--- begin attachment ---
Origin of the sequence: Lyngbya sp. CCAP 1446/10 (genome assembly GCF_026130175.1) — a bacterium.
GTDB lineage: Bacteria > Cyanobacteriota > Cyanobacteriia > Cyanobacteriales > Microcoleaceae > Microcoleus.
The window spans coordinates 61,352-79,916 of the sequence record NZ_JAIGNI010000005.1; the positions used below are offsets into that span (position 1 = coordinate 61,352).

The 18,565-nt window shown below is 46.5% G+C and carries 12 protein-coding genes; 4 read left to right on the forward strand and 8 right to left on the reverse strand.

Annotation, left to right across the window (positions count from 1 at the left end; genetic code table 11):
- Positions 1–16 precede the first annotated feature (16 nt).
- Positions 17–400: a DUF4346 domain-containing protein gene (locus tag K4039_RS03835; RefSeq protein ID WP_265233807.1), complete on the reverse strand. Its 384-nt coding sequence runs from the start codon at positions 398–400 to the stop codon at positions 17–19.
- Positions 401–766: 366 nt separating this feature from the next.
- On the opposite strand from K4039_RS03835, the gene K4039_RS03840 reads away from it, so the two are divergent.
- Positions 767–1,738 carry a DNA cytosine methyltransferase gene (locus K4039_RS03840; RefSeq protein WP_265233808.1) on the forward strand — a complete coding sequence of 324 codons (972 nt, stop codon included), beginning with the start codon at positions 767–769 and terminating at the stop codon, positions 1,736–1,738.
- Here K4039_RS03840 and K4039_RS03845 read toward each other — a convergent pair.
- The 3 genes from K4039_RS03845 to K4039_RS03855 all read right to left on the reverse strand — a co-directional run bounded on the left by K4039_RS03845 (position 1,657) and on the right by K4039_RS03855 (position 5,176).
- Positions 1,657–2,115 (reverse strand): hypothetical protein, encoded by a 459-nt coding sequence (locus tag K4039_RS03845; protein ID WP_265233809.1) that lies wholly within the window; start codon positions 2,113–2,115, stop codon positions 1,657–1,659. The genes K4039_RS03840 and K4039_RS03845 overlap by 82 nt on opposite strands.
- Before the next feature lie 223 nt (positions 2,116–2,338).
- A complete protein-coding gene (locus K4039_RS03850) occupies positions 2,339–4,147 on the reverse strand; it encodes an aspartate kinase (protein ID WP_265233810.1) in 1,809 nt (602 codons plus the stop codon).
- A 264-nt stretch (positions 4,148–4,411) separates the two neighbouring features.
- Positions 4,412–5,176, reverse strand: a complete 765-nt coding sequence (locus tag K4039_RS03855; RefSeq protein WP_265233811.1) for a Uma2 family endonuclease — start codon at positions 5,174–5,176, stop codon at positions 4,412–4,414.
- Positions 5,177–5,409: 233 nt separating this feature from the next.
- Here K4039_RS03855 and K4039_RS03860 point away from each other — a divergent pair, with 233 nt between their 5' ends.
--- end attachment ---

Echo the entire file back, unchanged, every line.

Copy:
Origin of the sequence: Lyngbya sp. CCAP 1446/10 (genome assembly GCF_026130175.1) — a bacterium.
GTDB lineage: Bacteria > Cyanobacteriota > Cyanobacteriia > Cyanobacteriales > Microcoleaceae > Microcoleus.
The window spans coordinates 61,352-79,916 of the sequence record NZ_JAIGNI010000005.1; the positions used below are offsets into that span (position 1 = coordinate 61,352).

The 18,565-nt window shown below is 46.5% G+C and carries 12 protein-coding genes; 4 read left to right on the forward strand and 8 right to left on the reverse strand.

Annotation, left to right across the window (positions count from 1 at the left end; genetic code table 11):
- Positions 1–16 precede the first annotated feature (16 nt).
- Positions 17–400: a DUF4346 domain-containing protein gene (locus tag K4039_RS03835; RefSeq protein ID WP_265233807.1), complete on the reverse strand. Its 384-nt coding sequence runs from the start codon at positions 398–400 to the stop codon at positions 17–19.
- Positions 401–766: 366 nt separating this feature from the next.
- On the opposite strand from K4039_RS03835, the gene K4039_RS03840 reads away from it, so the two are divergent.
- Positions 767–1,738 carry a DNA cytosine methyltransferase gene (locus K4039_RS03840; RefSeq protein WP_265233808.1) on the forward strand — a complete coding sequence of 324 codons (972 nt, stop codon included), beginning with the start codon at positions 767–769 and terminating at the stop codon, positions 1,736–1,738.
- Here K4039_RS03840 and K4039_RS03845 read toward each other — a convergent pair.
- The 3 genes from K4039_RS03845 to K4039_RS03855 all read right to left on the reverse strand — a co-directional run bounded on the left by K4039_RS03845 (position 1,657) and on the right by K4039_RS03855 (position 5,176).
- Positions 1,657–2,115 (reverse strand): hypothetical protein, encoded by a 459-nt coding sequence (locus tag K4039_RS03845; protein ID WP_265233809.1) that lies wholly within the window; start codon positions 2,113–2,115, stop codon positions 1,657–1,659. The genes K4039_RS03840 and K4039_RS03845 overlap by 82 nt on opposite strands.
- Before the next feature lie 223 nt (positions 2,116–2,338).
- A complete protein-coding gene (locus K4039_RS03850) occupies positions 2,339–4,147 on the reverse strand; it encodes an aspartate kinase (protein ID WP_265233810.1) in 1,809 nt (602 codons plus the stop codon).
- A 264-nt stretch (positions 4,148–4,411) separates the two neighbouring features.
- Positions 4,412–5,176, reverse strand: a complete 765-nt coding sequence (locus tag K4039_RS03855; RefSeq protein WP_265233811.1) for a Uma2 family endonuclease — start codon at positions 5,174–5,176, stop codon at positions 4,412–4,414.
- Positions 5,177–5,409: 233 nt separating this feature from the next.
- Here K4039_RS03855 and K4039_RS03860 point away from each other — a divergent pair, with 233 nt between their 5' ends.